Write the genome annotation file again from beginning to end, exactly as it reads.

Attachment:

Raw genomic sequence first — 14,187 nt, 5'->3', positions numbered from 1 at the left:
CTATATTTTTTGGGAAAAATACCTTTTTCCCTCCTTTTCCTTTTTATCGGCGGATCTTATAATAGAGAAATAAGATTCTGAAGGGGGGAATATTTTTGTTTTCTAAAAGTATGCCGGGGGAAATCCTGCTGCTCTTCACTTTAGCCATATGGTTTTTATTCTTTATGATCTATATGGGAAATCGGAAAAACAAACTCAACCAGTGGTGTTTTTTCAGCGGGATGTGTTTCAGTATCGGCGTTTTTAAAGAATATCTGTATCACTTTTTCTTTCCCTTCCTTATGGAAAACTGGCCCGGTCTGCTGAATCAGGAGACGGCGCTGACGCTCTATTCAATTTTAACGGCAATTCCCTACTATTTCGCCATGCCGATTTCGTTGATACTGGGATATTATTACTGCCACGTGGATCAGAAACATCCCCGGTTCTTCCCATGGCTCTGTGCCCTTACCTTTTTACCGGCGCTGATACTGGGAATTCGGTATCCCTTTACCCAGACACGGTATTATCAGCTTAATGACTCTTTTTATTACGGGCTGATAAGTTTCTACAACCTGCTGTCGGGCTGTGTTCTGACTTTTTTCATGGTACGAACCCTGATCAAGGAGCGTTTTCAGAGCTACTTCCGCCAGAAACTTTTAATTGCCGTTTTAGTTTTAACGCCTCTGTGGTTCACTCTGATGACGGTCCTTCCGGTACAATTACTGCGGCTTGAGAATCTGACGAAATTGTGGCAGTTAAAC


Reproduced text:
Raw genomic sequence first — 14,187 nt, 5'->3', positions numbered from 1 at the left:
CTATATTTTTTGGGAAAAATACCTTTTTCCCTCCTTTTCCTTTTTATCGGCGGATCTTATAATAGAGAAATAAGATTCTGAAGGGGGGAATATTTTTGTTTTCTAAAAGTATGCCGGGGGAAATCCTGCTGCTCTTCACTTTAGCCATATGGTTTTTATTCTTTATGATCTATATGGGAAATCGGAAAAACAAACTCAACCAGTGGTGTTTTTTCAGCGGGATGTGTTTCAGTATCGGCGTTTTTAAAGAATATCTGTATCACTTTTTCTTTCCCTTCCTTATGGAAAACTGGCCCGGTCTGCTGAATCAGGAGACGGCGCTGACGCTCTATTCAATTTTAACGGCAATTCCCTACTATTTCGCCATGCCGATTTCGTTGATACTGGGATATTATTACTGCCACGTGGATCAGAAACATCCCCGGTTCTTCCCATGGCTCTGTGCCCTTACCTTTTTACCGGCGCTGATACTGGGAATTCGGTATCCCTTTACCCAGACACGGTATTATCAGCTTAATGACTCTTTTTATTACGGGCTGATAAGTTTCTACAACCTGCTGTCGGGCTGTGTTCTGACTTTTTTCATGGTACGAACCCTGATCAAGGAGCGTTTTCAGAGCTACTTCCGCCAGAAACTTTTAATTGCCGTTTTAGTTTTAACGCCTCTGTGGTTCACTCTGATGACGGTCCTTCCGGTACAATTACTGCGGCTTGAGAATCTGACGAAATTGTGGCAGTTAAAC